Rules are for Fools: Cook Like a Mad Scientist, Says Alton Brown
What's the most important ingredient in cooking? If you think it's love, give yourself zero pats on the back. According to Alton Brown, it's scientific enquiry.
Alton Brown’s flair in the kitchen developed early with guidance from his mother and grandmother, a budding culinary talent he skillfully used later “as a way to get dates” in college. Switching gears as an adult, Alton spent a decade working as a cinematographer and commercial director, but realized that he spent all his time between shoots watching cooking shows, which he found to be dull and uninformative. Convinced that he could do better, Alton left the film business and moved north to train at the New England Culinary Institute in Montpelier, VT. Soon after, Alton tapped all of his experience to create Good Eats, a smart and entertaining food show that blends wit with wisdom, history with pop culture, and science with common cooking sense. Alton wrote, produced, and hosted the show for 13 years for The Food Network.
Brown has written eight books including “EveryDayCook” (Ballentine Books, 2016), “I’m Just Here for the Food” (Stewart, Tabori & Chang, 2002), which won the James Beard Foundation Award for Best Cookbook in the Reference category, in 2002 and the massive three volume companion to Good Eats, each of which made the New York Times best seller list.
Good Eats was recognized as a Peabody Award winner in April of 2007, a distinguished prize presented for excellence in broadcast news, education and entertainment. In 2011, Brown was awarded his second James Beard award, this time for outstanding television host. Cooking Channel airs the series approximately sixteen times each week.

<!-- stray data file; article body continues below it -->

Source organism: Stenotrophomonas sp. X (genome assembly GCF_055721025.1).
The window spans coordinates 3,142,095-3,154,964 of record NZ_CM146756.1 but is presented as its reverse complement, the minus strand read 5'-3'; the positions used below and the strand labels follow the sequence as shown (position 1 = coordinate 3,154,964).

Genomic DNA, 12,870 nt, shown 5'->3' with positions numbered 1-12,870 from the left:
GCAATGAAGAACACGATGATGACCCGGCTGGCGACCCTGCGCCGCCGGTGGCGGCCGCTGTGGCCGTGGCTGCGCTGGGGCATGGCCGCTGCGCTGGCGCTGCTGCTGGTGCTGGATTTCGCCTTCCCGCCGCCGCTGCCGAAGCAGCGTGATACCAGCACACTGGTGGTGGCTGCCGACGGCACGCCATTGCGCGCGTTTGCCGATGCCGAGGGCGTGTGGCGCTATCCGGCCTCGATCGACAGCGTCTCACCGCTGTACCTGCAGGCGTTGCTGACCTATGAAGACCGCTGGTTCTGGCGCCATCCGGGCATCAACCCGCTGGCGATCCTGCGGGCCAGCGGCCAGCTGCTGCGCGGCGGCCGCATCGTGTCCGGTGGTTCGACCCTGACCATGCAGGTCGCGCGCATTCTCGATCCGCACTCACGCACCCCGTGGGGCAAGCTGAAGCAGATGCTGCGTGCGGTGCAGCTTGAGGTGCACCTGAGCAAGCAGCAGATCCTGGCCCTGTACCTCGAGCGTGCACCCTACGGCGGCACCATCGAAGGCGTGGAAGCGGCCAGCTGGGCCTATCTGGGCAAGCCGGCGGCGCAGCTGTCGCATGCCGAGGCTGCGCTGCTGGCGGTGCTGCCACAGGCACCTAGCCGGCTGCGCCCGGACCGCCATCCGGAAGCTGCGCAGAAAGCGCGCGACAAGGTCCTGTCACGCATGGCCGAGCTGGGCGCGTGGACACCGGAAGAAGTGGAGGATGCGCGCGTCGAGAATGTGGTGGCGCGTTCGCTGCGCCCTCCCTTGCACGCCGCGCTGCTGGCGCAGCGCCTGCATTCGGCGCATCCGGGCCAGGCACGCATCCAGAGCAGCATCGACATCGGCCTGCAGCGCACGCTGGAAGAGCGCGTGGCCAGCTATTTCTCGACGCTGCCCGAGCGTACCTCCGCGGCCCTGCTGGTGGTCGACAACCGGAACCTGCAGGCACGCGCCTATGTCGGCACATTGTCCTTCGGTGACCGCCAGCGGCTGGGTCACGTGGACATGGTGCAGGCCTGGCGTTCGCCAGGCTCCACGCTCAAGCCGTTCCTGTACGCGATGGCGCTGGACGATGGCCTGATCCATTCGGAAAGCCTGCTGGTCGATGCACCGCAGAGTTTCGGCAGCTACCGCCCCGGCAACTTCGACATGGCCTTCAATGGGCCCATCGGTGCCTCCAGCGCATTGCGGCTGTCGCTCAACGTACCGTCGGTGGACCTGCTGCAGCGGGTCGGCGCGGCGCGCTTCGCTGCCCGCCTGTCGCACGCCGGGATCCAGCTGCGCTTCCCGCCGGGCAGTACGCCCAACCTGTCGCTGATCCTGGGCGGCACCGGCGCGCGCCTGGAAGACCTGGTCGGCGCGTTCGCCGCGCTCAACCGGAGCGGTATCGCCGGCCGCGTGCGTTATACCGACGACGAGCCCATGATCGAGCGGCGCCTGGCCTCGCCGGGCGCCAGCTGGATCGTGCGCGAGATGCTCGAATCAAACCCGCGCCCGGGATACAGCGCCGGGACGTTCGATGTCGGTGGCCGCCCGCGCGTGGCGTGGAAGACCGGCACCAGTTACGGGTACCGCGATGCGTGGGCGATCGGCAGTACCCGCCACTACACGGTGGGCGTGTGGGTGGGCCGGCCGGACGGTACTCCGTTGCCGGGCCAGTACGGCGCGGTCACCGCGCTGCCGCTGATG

Brown’s newest show for Food Network is Cutthroat Kitchen, a slightly twisted game show that Brown refers to as “evilicious”. He has also mounted a traveling road show called the “Edible Inevitable Tour” which will be launching on its first national tour in the fall of 2013.
Brown lives near Atlanta, Georgia. He likes flying airplanes, riding motorcycles and can hold his own on both guitar and saxophone. He has a Nobel acceptance speech all ready and in his wallet.
Alton Brown: I am constantly surprised by the number of cooking rules, accepted cooking concepts that can and should be broken. And even in the time that I've been making shows about food I've had to face my own lack of imagination. I used to be a proponent of the old fill a big pot of water and bring it to a boil to cook your dried pasta and I accepted it because I had been trained by people that beat it into me. And then later if you question these things you realize gee, I can actually cook dried pasta better in a very small amount of cold water that's brought to the boil. For very often searing a steak is best done after you've done most of the cooking, which is not what has been taught. So I think that when it comes to food innovation and kind of day-to-day tips to get better food on the table requires constant questioning. The word why, which most of us didn't ask in food 20 years ago, is now the most important word that we can use. Why? Why do we do this? Why have we always seared steak before we finished cooking the steak? Why don't we roast it and then sear it? These are all questions that we have to kind of constantly ask. But the pasta water one is probably the most simple one I can think of. We have all been taught to boil or pasta in massive amounts of water and it absolutely makes no sense whatsoever when you think about it and when you start asking the question why.